Over time, I expect the powerful disinflationary trends of the past few decades—including aging demographics, globalization, and automation—to reassert themselves. The massive shift to online shopping during the pandemic has accelerated the ease in comparing prices across sellers, a major factor in keeping prices down, while “teledoc” visits and internet video conferencing are also disinflationary.
The flip side for investors is that global growth seems to be peaking, particularly in China, where the delta strain of the coronavirus and the government’s tighter financial controls on property and infrastructure weighed on domestic demand, pushing gauges of the service sector into contraction territory. The delta variant has also taken a toll on U.S. growth expectations, with economists surveyed by Reuters recently cutting their median annualized growth forecasts for the third quarter from 7.0% to 4.4%. Recent vaccination progress may have made Europe an outlier. The ECB recently raised its growth forecasts for both this year (from 4.0% in March 2020 to 4.6%) and next year (from 4.1% to 4.7%).
The fiscal situation remains as clouded as ever. As of this writing, the U.S. infrastructure bill remains on hold, while jitters are likely to grow again once an end looms to the temporary increase in the federal debt limit, which will probably run out in December. Conversely, the passage of both substantial physical infrastructure and social spending bills would add to the recovery, but likely at the cost of even further elevated debt levels and a higher tax burden. The grimmest—if unlikely—outcome over the longer term would be a loss of confidence in the U.S. dollar. I am mindful that our ability to short-circuit a deep recession after the outbreak of the pandemic relied on the Fed’s ability to monetize the nation’s debt without sparking inflation.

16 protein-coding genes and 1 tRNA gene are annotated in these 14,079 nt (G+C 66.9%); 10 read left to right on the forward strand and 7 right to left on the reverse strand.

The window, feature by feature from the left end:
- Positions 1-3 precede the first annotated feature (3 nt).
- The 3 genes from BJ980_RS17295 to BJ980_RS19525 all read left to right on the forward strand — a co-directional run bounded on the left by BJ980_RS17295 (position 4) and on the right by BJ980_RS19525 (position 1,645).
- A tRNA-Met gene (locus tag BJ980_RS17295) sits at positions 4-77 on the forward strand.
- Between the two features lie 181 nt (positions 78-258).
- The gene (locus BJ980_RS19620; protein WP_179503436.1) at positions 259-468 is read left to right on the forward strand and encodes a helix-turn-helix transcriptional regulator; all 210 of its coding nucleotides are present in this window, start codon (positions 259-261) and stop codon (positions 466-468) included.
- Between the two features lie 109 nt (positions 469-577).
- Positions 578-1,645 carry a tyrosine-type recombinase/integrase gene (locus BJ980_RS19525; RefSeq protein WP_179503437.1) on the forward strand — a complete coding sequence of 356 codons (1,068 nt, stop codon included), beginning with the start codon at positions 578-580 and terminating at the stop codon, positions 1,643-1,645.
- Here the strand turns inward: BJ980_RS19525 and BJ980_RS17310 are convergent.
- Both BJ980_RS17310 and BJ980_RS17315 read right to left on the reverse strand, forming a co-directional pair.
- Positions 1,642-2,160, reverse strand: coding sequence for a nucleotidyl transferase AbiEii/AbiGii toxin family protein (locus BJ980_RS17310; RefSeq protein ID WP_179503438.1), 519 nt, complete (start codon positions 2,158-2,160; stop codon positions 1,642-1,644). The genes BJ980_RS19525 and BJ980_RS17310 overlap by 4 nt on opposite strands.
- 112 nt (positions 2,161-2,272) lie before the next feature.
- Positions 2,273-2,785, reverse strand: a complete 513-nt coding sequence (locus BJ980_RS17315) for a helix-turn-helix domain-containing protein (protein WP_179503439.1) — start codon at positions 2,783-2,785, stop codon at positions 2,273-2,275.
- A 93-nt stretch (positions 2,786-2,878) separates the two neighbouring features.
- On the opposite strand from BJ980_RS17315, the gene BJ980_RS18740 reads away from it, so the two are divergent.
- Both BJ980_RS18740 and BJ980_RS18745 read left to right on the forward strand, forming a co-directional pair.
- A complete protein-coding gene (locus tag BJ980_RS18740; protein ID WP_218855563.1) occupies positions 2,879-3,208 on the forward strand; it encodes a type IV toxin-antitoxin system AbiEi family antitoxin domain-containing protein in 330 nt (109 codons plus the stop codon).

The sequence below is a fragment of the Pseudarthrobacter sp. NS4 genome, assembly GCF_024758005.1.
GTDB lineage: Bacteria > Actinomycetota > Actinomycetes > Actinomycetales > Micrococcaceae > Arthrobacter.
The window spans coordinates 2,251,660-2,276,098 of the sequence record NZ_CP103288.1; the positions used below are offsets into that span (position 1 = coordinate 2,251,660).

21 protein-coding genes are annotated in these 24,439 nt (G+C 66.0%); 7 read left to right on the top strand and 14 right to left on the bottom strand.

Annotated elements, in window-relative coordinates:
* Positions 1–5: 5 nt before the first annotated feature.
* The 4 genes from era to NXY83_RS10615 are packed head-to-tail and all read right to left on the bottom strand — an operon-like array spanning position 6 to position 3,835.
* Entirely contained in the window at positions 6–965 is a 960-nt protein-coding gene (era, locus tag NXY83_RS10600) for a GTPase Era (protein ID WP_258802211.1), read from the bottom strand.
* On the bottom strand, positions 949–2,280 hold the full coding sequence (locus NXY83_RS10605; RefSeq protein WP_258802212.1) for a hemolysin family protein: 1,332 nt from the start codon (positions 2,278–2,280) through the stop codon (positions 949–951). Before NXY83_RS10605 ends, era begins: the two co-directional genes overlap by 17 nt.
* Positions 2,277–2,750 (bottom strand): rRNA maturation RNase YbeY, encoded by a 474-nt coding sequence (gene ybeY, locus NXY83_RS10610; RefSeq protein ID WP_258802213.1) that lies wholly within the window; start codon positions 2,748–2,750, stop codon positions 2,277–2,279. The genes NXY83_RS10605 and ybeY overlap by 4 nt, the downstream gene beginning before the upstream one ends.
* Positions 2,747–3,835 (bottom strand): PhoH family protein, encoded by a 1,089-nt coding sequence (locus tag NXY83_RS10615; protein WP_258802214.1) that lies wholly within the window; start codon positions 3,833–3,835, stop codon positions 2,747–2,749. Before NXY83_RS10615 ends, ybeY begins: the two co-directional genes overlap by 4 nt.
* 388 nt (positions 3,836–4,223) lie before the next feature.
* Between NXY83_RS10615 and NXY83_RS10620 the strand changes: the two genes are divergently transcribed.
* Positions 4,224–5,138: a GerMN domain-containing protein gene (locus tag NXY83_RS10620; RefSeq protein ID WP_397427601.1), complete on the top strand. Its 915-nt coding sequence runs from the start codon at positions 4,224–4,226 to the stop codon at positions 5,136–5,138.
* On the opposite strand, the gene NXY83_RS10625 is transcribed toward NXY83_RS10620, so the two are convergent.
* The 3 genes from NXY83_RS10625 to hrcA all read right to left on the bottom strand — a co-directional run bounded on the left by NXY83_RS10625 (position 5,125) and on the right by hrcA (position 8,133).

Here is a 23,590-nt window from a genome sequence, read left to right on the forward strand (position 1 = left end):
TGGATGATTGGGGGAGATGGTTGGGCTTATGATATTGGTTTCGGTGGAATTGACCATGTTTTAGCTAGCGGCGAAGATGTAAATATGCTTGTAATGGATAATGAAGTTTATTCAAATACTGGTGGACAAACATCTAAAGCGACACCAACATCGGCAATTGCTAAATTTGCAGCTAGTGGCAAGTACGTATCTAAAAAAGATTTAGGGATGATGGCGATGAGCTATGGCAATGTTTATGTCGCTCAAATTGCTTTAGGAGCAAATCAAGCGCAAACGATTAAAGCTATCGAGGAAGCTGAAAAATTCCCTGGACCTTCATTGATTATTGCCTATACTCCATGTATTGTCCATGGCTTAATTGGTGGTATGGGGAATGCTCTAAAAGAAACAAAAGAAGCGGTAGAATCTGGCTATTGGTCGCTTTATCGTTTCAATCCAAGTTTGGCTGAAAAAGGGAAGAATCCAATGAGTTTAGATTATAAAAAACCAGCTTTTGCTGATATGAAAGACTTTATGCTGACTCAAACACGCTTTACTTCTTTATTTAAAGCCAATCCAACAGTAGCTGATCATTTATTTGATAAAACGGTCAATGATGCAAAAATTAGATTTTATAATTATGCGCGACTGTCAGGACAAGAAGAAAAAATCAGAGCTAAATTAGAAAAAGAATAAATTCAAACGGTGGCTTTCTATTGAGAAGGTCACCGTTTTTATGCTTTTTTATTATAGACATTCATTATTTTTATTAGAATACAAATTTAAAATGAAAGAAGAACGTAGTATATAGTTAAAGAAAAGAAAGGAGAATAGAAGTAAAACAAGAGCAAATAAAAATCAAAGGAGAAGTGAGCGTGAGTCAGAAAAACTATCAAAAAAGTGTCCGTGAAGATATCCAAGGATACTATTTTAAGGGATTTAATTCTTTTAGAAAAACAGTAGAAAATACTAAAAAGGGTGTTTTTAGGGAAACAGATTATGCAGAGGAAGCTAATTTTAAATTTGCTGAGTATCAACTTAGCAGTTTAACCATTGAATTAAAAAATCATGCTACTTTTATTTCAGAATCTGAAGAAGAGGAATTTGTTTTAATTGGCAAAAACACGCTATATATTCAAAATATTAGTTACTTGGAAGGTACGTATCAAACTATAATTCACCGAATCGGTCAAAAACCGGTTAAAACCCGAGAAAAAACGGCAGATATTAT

While fading stimulus might pose some challenges for investors, it also presents opportunity by making markets more efficient. Extreme monetary stimulus from the Fed and other central banks has interfered with price discovery by introducing a major buyer that is completely price insensitive. In particular, the Fed’s commitment to buy USD 80 billion in Treasuries and another USD 40 billion in mortgage-backed securities (MBS) every month, no matter what, has made the real “price” of both unknowable. This has been a boon for homeowners in the case of MBS, perhaps, but a problem for investors, given that Treasuries form the reference price for assets globally.
(Fig. 2) Change in central bank assets vs. equity performance
December 31, 2010, through August 31, 2021.
Past performance is not a reliable indicator of future performance.
Sources: Bloomberg Finance L.P. and MSCI. T. Rowe Price analysis using data from FactSet Research Systems Inc. All rights reserved. See Additional Disclosures.
1The four largest central banks are the U.S. Federal Reserve, European Central Bank, Bank of Japan, and Central Bank of China.
Unprecedented Stimulus Has Fed Speculation in Some Areas